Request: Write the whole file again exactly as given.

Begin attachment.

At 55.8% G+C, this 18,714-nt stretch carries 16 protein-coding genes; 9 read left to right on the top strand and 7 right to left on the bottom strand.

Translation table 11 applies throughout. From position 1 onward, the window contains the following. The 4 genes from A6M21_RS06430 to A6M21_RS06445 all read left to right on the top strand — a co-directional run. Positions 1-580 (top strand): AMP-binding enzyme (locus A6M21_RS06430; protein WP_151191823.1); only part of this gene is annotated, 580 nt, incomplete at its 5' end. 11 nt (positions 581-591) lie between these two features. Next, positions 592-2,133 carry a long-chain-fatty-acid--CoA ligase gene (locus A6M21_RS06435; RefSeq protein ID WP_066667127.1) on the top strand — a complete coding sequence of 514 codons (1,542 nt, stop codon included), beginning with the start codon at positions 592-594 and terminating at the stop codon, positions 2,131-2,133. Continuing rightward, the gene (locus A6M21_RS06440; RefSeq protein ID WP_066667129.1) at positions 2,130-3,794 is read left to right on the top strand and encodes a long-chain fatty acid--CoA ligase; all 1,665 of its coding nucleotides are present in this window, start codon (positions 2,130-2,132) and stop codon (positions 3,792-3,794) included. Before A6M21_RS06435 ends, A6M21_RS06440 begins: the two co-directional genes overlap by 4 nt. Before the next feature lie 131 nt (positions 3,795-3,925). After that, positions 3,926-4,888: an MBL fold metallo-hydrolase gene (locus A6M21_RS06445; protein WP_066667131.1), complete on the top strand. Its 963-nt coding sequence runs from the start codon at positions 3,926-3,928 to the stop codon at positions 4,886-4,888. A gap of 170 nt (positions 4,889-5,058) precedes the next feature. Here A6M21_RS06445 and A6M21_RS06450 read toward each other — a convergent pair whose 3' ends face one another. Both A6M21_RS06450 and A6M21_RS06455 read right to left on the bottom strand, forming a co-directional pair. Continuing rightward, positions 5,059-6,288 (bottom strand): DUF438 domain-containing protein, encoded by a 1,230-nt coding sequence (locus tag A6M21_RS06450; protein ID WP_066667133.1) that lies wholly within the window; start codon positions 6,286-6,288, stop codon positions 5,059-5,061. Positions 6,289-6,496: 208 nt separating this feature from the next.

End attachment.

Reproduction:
At 55.8% G+C, this 18,714-nt stretch carries 16 protein-coding genes; 9 read left to right on the top strand and 7 right to left on the bottom strand.

Translation table 11 applies throughout. From position 1 onward, the window contains the following. The 4 genes from A6M21_RS06430 to A6M21_RS06445 all read left to right on the top strand — a co-directional run. Positions 1-580 (top strand): AMP-binding enzyme (locus A6M21_RS06430; protein WP_151191823.1); only part of this gene is annotated, 580 nt, incomplete at its 5' end. 11 nt (positions 581-591) lie between these two features. Next, positions 592-2,133 carry a long-chain-fatty-acid--CoA ligase gene (locus A6M21_RS06435; RefSeq protein ID WP_066667127.1) on the top strand — a complete coding sequence of 514 codons (1,542 nt, stop codon included), beginning with the start codon at positions 592-594 and terminating at the stop codon, positions 2,131-2,133. Continuing rightward, the gene (locus A6M21_RS06440; RefSeq protein ID WP_066667129.1) at positions 2,130-3,794 is read left to right on the top strand and encodes a long-chain fatty acid--CoA ligase; all 1,665 of its coding nucleotides are present in this window, start codon (positions 2,130-2,132) and stop codon (positions 3,792-3,794) included. Before A6M21_RS06435 ends, A6M21_RS06440 begins: the two co-directional genes overlap by 4 nt. Before the next feature lie 131 nt (positions 3,795-3,925). After that, positions 3,926-4,888: an MBL fold metallo-hydrolase gene (locus A6M21_RS06445; protein WP_066667131.1), complete on the top strand. Its 963-nt coding sequence runs from the start codon at positions 3,926-3,928 to the stop codon at positions 4,886-4,888. A gap of 170 nt (positions 4,889-5,058) precedes the next feature. Here A6M21_RS06445 and A6M21_RS06450 read toward each other — a convergent pair whose 3' ends face one another. Both A6M21_RS06450 and A6M21_RS06455 read right to left on the bottom strand, forming a co-directional pair. Continuing rightward, positions 5,059-6,288 (bottom strand): DUF438 domain-containing protein, encoded by a 1,230-nt coding sequence (locus tag A6M21_RS06450; protein ID WP_066667133.1) that lies wholly within the window; start codon positions 6,286-6,288, stop codon positions 5,059-5,061. Positions 6,289-6,496: 208 nt separating this feature from the next.